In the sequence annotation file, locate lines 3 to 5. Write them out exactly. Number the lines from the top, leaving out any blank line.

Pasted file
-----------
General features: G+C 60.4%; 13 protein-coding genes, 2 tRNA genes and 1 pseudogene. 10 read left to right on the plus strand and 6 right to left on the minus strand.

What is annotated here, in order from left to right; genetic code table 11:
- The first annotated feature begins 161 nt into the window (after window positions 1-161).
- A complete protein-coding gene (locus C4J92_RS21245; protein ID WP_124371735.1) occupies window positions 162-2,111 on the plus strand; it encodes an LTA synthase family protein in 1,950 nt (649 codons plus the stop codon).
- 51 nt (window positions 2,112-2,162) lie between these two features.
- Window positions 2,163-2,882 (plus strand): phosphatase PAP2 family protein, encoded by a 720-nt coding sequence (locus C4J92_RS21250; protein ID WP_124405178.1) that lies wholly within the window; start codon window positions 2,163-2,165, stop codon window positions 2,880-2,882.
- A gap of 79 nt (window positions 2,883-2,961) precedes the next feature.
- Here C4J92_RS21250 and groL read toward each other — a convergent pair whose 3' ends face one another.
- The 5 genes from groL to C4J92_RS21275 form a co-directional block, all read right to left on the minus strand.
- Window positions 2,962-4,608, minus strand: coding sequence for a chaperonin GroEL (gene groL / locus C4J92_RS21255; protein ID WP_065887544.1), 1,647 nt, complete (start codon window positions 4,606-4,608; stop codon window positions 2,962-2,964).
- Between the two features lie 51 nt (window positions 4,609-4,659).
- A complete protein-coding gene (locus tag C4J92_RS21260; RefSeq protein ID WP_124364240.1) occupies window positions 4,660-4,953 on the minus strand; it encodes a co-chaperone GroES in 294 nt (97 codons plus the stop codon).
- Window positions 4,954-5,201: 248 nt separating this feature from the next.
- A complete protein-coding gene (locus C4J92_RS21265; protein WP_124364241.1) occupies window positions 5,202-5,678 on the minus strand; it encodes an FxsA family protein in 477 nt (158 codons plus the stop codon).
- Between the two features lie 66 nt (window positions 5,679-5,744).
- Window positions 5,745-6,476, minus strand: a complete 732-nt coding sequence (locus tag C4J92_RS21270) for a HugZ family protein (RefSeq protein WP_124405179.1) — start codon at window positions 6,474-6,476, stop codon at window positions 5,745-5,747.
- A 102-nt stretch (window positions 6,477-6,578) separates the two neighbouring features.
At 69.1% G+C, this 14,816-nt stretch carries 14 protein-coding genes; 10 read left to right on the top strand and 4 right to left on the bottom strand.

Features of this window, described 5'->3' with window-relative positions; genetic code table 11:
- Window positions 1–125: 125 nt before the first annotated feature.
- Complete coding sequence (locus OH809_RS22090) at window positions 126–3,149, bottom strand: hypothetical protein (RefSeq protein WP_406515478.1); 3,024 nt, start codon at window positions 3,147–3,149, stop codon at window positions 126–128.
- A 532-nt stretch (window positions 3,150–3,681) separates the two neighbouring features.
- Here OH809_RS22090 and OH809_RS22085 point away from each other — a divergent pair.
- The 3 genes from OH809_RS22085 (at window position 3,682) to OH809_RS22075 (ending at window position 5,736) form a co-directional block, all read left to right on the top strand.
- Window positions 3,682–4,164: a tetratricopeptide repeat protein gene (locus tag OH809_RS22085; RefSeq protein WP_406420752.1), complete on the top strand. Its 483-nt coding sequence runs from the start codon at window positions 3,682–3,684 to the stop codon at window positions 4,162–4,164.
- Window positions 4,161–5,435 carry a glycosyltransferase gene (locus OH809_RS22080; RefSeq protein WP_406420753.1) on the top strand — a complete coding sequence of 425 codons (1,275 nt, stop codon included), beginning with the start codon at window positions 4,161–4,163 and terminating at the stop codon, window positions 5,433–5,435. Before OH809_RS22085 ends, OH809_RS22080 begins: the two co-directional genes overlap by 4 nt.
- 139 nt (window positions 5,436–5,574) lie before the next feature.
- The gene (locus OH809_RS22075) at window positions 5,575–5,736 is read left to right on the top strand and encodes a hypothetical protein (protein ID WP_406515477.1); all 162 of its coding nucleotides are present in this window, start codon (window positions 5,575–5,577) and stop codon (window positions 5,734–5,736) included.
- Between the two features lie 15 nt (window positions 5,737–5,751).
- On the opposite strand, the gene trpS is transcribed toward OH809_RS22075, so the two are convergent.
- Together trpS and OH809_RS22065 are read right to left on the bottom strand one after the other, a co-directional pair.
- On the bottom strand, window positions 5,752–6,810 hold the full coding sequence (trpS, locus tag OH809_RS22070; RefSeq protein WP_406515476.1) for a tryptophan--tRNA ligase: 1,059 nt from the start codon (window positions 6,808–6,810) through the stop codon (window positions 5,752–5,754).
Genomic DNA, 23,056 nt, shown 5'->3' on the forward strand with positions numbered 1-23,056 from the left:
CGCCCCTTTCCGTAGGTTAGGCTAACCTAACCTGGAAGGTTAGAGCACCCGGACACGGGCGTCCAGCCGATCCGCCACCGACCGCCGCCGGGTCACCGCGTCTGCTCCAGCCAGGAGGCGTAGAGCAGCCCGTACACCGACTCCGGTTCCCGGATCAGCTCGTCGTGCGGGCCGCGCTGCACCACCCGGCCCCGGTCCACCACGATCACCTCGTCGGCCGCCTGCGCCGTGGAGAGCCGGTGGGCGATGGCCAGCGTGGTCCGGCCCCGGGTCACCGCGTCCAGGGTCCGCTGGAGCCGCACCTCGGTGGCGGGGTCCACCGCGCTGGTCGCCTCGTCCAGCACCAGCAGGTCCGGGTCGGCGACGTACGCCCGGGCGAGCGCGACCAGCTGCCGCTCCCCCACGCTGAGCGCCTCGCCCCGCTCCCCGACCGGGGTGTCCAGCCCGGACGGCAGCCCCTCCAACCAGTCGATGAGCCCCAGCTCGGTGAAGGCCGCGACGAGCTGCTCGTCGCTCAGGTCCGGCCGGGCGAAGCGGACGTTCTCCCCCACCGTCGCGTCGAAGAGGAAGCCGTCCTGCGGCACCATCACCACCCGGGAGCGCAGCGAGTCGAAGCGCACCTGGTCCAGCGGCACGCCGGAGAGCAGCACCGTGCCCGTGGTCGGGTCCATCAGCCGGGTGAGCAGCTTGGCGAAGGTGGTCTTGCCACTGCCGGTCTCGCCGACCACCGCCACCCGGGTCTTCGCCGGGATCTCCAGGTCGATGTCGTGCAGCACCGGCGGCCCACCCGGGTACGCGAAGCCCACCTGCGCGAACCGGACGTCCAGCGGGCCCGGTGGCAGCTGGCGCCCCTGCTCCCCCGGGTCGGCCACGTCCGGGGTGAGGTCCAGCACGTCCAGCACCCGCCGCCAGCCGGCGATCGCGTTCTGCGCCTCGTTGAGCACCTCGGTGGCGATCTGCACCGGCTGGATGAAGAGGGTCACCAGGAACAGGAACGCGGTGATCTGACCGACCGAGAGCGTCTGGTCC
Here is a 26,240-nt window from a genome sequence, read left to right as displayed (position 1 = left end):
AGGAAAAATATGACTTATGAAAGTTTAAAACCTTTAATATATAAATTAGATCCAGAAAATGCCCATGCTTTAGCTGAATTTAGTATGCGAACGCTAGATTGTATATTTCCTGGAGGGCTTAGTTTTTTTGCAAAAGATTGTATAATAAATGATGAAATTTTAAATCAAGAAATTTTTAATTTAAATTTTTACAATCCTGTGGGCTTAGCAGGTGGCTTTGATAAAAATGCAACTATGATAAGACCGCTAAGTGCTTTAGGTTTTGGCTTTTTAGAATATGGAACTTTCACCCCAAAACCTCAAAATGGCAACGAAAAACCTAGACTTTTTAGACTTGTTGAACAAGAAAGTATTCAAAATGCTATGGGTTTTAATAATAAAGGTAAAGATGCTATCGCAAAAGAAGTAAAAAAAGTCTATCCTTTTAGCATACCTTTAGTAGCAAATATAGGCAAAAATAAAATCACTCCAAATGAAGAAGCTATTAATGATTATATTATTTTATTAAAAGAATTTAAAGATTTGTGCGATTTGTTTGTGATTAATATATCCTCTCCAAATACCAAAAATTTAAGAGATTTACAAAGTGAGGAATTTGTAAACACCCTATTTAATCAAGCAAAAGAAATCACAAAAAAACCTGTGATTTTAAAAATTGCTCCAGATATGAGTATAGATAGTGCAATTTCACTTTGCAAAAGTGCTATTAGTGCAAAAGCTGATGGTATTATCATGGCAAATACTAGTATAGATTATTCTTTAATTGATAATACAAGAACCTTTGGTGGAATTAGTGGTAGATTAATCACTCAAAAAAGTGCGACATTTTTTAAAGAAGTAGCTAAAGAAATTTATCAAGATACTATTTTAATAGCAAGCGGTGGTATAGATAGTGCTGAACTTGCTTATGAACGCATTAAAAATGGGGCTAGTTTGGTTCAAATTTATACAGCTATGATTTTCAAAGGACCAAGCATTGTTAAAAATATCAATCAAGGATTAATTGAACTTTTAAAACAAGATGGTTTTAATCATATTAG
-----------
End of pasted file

- The first annotated feature begins 161 nt into the window (after window positions 1-161).
- A complete protein-coding gene (locus C4J92_RS21245; protein ID WP_124371735.1) occupies window positions 162-2,111 on the plus strand; it encodes an LTA synthase family protein in 1,950 nt (649 codons plus the stop codon).
- 51 nt (window positions 2,112-2,162) lie between these two features.